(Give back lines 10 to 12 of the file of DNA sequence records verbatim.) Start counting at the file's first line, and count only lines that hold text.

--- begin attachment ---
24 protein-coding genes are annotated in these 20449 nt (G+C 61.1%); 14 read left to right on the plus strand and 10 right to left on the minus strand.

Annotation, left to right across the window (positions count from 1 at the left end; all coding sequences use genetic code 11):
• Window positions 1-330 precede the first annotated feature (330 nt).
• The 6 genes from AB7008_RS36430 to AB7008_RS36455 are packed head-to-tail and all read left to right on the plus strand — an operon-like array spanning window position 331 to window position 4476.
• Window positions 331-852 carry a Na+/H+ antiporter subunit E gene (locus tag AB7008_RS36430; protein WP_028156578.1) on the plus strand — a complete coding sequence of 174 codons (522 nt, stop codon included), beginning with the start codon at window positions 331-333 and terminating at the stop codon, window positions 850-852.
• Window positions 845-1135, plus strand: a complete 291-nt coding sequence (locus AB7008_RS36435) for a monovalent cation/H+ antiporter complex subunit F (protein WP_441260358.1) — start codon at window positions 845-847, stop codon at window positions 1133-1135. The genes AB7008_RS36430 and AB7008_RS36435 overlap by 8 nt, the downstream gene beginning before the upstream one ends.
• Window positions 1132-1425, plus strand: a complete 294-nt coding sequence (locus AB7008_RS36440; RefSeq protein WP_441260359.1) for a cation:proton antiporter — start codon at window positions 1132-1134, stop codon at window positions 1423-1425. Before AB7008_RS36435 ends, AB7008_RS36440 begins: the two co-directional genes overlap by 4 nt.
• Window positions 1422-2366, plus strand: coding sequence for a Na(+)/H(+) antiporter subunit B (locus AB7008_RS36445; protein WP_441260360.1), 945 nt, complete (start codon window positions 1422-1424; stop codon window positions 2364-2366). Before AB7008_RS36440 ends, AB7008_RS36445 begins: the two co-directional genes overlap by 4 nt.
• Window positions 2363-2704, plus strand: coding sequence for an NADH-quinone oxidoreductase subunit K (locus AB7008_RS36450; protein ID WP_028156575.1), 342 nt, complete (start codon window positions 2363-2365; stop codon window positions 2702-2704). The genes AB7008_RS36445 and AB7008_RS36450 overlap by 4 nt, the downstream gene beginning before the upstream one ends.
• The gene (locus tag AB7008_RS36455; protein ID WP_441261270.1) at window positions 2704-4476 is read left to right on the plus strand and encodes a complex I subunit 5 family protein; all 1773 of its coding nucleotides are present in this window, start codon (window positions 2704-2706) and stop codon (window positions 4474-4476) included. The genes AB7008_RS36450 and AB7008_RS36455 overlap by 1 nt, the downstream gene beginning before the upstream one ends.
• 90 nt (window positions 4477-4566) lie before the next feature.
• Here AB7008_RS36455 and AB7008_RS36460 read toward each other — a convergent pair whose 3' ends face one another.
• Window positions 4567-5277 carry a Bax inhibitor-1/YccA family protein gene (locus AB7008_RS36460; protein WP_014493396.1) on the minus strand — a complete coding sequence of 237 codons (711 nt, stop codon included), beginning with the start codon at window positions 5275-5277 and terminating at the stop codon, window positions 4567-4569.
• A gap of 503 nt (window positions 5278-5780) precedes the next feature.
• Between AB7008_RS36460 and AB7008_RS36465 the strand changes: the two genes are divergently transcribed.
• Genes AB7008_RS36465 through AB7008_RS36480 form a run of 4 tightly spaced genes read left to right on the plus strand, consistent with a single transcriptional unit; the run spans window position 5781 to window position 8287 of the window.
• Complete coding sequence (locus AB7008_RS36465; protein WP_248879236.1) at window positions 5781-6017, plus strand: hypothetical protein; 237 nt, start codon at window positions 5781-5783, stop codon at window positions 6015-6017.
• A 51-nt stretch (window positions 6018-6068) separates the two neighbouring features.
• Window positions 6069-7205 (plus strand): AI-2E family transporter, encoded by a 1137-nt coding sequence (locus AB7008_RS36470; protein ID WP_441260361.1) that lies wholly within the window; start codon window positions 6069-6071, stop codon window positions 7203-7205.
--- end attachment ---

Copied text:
• The gene (locus tag AB7008_RS36455; protein ID WP_441261270.1) at window positions 2704-4476 is read left to right on the plus strand and encodes a complex I subunit 5 family protein; all 1773 of its coding nucleotides are present in this window, start codon (window positions 2704-2706) and stop codon (window positions 4474-4476) included. The genes AB7008_RS36450 and AB7008_RS36455 overlap by 1 nt, the downstream gene beginning before the upstream one ends.
• 90 nt (window positions 4477-4566) lie before the next feature.
• Here AB7008_RS36455 and AB7008_RS36460 read toward each other — a convergent pair whose 3' ends face one another.